Bihar polls: Upper castes get lion's share in BJP's first list
The Bharatiya Janata Party’s first list of 43 candidates released on Tuesday night for the five phased Bihar election has seen upper castes getting at least 19 seats, a number that is disproportionate to their numerical strength in Bihar.india Updated: Sep 17, 2015 14:40 IST
The Bharatiya Janata Party’s first list of 43 candidates released on Tuesday night for the five phased Bihar election has seen upper castes getting at least 19 seats, a number that is disproportionate to their numerical strength in Bihar.
The upper caste is believed to be about 15-odd percent of Bihar’s population, but they have got about 45% share in the first list. The first list of the BJP also includes at least 5 Yadav and 4 Vaishya candidates. While the Vaishyas are traditional supporters of the BJP, the party is trying to create new inroads by splitting Yadavs who have traditionally voted for Lalu Prasad of RJD.
The BJP is yet to come out with its complete list – it will field 160 candidates – and party sources say the final composition could be different.
Health minister JP Nadda had on Tuesday night claimed that about 60% of the BJP candidates who found place in the first list belonged to the OBC, SC or ST categories. Only 3 women got ticket in the first list, but Nadda claimed women and youth constituted about 50% of BJP candidates.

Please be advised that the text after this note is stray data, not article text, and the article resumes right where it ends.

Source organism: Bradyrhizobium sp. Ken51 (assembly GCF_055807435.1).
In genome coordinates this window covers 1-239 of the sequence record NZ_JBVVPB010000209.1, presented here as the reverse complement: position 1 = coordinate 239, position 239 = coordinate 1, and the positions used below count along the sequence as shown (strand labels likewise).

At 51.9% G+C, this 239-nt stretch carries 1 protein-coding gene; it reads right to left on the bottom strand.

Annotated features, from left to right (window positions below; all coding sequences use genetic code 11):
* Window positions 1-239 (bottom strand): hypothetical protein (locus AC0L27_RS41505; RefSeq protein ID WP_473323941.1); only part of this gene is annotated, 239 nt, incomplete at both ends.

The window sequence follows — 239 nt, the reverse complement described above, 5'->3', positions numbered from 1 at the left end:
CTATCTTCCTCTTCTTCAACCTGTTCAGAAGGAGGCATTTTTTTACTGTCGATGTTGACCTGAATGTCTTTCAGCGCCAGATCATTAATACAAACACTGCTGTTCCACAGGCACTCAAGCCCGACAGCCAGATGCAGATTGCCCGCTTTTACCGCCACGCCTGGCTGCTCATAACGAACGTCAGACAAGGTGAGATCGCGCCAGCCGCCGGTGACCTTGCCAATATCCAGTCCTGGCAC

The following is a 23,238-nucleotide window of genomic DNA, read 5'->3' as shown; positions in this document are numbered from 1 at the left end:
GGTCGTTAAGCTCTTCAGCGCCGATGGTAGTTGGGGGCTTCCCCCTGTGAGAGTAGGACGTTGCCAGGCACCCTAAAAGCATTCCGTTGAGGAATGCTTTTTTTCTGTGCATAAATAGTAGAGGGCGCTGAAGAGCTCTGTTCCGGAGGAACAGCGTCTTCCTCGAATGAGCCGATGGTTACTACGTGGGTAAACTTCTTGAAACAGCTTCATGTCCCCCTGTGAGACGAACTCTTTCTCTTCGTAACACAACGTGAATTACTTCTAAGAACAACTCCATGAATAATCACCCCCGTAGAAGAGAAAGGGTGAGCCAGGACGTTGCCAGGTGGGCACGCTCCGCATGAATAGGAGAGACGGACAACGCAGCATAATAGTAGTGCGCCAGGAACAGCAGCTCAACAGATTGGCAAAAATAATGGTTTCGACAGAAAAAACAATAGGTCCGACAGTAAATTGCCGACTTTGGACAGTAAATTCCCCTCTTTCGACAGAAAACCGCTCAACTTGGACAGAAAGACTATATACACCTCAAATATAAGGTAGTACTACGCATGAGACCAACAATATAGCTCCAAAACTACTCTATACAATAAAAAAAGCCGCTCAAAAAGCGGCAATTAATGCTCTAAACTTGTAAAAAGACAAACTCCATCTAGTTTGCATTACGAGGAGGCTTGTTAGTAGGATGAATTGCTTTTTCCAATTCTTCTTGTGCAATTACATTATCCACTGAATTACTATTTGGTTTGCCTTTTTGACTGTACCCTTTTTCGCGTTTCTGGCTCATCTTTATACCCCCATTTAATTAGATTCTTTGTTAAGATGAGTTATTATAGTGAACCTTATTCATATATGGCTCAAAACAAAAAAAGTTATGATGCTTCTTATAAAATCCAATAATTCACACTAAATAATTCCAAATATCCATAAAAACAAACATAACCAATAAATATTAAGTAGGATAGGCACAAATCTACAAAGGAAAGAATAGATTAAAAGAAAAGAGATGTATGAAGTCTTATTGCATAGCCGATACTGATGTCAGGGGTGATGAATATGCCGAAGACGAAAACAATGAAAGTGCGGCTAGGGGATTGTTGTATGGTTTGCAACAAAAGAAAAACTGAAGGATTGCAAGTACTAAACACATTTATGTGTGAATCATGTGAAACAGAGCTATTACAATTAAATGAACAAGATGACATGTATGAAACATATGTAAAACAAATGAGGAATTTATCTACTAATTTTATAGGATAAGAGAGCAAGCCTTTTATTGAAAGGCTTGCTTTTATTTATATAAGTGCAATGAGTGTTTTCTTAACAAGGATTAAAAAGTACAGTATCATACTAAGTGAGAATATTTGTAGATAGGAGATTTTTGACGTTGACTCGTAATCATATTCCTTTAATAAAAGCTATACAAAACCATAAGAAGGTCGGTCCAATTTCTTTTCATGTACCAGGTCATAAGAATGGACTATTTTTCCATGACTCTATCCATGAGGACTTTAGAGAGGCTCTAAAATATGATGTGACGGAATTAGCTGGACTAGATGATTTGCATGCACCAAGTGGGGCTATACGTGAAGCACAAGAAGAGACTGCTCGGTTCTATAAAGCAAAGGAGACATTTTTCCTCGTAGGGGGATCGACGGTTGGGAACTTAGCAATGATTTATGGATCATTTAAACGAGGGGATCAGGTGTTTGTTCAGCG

“Among upper castes, Bhumihars have got a lion’s share with 9 seats followed by Rajputs (6), Brahmin and Kayastha (2 each). The upper castes are overwhelmingly supporting us in this election and they have got their due. But this does not mean the others have been ignored. They have been adequately compensated and will be accomodated in the coming lists,” a BJP leader said.
A quick analysis of the first list of candidates announced by the BJP reveals that Kurmi and Kushwaha – identified as OBC – have got 4 seats. An equal number of seats have gone to Vaishyas, the trading community, which is also classified as backward.
The BJP’s list includes six SC candidates, but all of them have been fielded from reserved seats. Three seats have gone to extremely backward communities – which holds key to the formation of next government – while one of the candidates is ST and has been fielded from the reserved constituency.